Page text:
Globally, the $1.5 trillion market for Shariah-adherent products is expected to grow by around 20% annually. In India, 1,200 of the total 6,000 stocks are Shariah-compliant already. Over the last one year, Shariah-linked funds, which manage assets worth Rs139 crore, have outperformed the Sensex by a mile. Change is in the air, write Nitin Shrivastava and Sachin P Mampatta.
A cursory comparison of Islam-based investments and broad market performance (as symbolised by the Sensex gyrations) might suggest that Shariah-compliant funds have caught the fancy of Indian investors. Over the last one year, the 30-stock BSE Sensex has slipped 13.21%, while the 50-stock Shariah index has lost only 5.25%.
That is to say, Shariah-compliant investments — in deference to religious stipulations of Islam, they steer clear of shares of over-indebted companies and those whose business is related to gambling, pork, alcohol, tobacco and interest-earning lending — have performed better than the broader market. For instance, three mutual fund schemes that adhere to the Shariah-stipulated exclusions have outperformed the broader market by up to 10%. Currently, there are around 1,200 stocks of the total 6,000, including around 150 companies on the BSE 500, that are Shariah-compliant.
In any weak macroeconomic scene like the current one, lenders like banks struggle. As Shariah funds avoid such institutions and prefer low-debt (hence fitter) companies anyway, they outperform the broader market.
For instance, banks and non-banking finance companies form nearly a fifth of the Rs62 lakh crore market capitalisation of the Indian equity market. But because they earn interest on loans, Shariah investors skip their shares. And they are much the better for that - after all, the BSE’s banking index has dropped 12.04% over the last one year, points out Waqar Naqvi, CEO of Taurus Mutual Fund, an asset management company that operates Shariah-compliant Taurus Ethical Fund.
“When the economy is not doing well, banks underperform. Their absence in Shariah portfolios helps these funds do better than the broader market. Also, these funds only look at companies where interest payments are low, which inevitably points to cash-rich companies. These again do well in a rising interest rate scenario,” explains Naqvi.
Agrees Pradeep Gokhale, fund manager for the Tata Ethical Fund, another Shariah-compliant investor. “One of the main Shariah conditions is that companies have a low level of debt. This and the absence of interest rate-affected companies has helped our fund to outperform.”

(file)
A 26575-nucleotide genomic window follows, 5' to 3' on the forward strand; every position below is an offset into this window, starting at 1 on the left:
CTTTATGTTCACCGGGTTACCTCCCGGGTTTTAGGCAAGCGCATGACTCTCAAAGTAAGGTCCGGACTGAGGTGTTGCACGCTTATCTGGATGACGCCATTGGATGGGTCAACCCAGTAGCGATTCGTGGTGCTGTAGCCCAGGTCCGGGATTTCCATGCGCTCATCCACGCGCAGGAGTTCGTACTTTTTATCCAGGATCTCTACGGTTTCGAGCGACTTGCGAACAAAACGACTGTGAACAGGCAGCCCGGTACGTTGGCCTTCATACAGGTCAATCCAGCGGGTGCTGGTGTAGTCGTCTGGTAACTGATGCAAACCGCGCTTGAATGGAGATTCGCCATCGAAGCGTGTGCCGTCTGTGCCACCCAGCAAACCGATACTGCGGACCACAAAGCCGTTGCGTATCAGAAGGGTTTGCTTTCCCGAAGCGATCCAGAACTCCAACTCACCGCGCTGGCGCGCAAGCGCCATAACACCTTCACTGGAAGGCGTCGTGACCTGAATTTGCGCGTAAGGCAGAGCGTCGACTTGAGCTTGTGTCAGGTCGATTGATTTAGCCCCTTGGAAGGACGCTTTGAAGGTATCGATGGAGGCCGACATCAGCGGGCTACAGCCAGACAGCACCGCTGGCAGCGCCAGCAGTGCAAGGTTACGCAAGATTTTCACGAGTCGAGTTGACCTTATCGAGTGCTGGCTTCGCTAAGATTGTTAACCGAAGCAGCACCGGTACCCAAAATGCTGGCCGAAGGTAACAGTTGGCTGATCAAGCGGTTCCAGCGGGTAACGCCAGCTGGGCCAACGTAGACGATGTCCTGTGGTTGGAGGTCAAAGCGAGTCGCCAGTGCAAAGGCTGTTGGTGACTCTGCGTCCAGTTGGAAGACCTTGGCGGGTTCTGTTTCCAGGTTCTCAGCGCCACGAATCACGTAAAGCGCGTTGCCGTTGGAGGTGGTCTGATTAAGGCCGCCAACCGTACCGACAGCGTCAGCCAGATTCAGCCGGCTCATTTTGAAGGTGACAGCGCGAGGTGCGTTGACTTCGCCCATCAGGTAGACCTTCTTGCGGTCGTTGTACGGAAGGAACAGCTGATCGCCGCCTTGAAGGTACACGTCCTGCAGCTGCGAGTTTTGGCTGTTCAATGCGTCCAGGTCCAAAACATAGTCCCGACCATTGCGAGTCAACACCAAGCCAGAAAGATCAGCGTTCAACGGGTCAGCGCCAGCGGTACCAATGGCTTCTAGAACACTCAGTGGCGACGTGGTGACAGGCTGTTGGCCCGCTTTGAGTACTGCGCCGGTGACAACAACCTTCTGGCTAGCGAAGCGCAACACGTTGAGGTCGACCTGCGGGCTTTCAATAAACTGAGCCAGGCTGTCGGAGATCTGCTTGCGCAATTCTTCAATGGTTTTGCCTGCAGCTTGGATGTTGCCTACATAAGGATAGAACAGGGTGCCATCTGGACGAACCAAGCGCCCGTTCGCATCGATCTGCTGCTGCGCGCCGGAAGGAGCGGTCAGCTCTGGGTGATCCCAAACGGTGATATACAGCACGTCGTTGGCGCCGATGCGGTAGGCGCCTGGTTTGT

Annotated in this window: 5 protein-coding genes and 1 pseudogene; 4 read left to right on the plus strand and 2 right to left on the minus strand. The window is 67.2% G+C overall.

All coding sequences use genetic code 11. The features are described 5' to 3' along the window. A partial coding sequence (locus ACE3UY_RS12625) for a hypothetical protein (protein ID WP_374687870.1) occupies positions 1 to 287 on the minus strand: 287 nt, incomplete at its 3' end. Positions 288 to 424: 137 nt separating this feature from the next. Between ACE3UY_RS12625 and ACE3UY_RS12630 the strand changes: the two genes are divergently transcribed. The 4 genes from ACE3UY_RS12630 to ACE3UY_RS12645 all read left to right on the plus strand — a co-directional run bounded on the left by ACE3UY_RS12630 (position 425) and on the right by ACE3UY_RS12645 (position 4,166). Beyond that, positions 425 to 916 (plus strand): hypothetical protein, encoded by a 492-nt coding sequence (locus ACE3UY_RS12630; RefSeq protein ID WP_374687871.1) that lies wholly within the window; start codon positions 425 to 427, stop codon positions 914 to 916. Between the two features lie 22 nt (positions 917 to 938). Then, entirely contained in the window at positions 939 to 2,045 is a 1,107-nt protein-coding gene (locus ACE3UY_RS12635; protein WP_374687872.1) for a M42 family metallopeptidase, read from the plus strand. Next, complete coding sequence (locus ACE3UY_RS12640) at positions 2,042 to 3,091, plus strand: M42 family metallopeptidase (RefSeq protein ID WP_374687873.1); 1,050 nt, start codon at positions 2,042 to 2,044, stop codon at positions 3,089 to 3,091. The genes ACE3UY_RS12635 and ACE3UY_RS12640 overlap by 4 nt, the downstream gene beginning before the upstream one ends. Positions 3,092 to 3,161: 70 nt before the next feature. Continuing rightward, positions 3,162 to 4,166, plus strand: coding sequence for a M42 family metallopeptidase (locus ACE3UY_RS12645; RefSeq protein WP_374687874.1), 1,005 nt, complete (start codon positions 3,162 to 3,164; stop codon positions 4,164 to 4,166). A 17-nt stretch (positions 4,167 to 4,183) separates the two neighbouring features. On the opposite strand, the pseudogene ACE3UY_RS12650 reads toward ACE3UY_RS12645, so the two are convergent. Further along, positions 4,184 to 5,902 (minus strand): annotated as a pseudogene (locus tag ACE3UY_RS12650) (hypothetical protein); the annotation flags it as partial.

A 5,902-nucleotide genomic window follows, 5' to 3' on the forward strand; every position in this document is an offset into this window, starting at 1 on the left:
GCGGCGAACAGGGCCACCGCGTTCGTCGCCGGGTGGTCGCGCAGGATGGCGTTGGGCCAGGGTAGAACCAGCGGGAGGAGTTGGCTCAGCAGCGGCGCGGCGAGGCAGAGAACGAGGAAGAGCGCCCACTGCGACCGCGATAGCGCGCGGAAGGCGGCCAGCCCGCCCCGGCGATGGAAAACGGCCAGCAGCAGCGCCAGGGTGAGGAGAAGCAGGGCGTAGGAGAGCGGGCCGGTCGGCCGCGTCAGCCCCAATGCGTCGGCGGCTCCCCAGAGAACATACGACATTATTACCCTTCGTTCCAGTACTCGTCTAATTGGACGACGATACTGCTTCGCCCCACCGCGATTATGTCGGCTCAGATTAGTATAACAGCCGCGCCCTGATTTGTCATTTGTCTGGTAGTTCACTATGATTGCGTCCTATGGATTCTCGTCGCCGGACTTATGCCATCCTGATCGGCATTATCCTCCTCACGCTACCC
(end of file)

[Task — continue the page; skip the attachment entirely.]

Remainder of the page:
The “ethical” funds of both Taurus and Tata are two of three ‘active’ mutual fund schemes that are open to Indian retail investors. Their negative returns of -7.96% and -2.53%, respectively, are still better than the Sensex show. The third ethical fund, started by Benchmark Asset Management Company, has been bought by Goldman Sachs.
The ‘passive’ Goldman Sachs S&P CNX Nifty Shariah Index Exchange Traded Scheme attempts to match the returns of the National Stock Exchange’s Shariah index by buying shares in the companies constituting the index in the same proportion as the index, without any active churning of the portfolio. Even this passive fund — it gave returns of -8.33% — fared better than the Sensex.
Shariah-compliant funds in India manage a total of Rs139 crore, a minuscule portion of the trillion-dollar-plus global Islamic finance pie spanning Malaysia, Indonesia, Kuwait, Bahrain and Saudi Arabia, according to Shariq Nisar, director of operations and research at Taqwaa Advisory and Shariah Investment Solutions (Tasis), a firm that provides guidance and support to individuals and corporates on Islamic finance.
“Globally, funds and financial products worth around $1.5 trillion (Rs 75 lakh crore) are currently managed using Shariah investment principles. Shariah-compliant financial investing is still at a nascent stage. In India, though we have indices based on Shariah, there are very few products available right now. But this market is expected to grow around 20% in the coming years,” says Nisar.
Tasis advises financial institutions, regularly screens stocks, develops lists of stocks compliant with Shariah principles and structures products for its clients. “Every month, we screen the universe of around 6,000 Indian stocks for likely additions or deletions to the list of Shariah-compliant companies,” says Nisar. And in all likelihood, there will be more additions than deletions as advisors such as Tasis will look to spot more companies that fit the Shariah norms.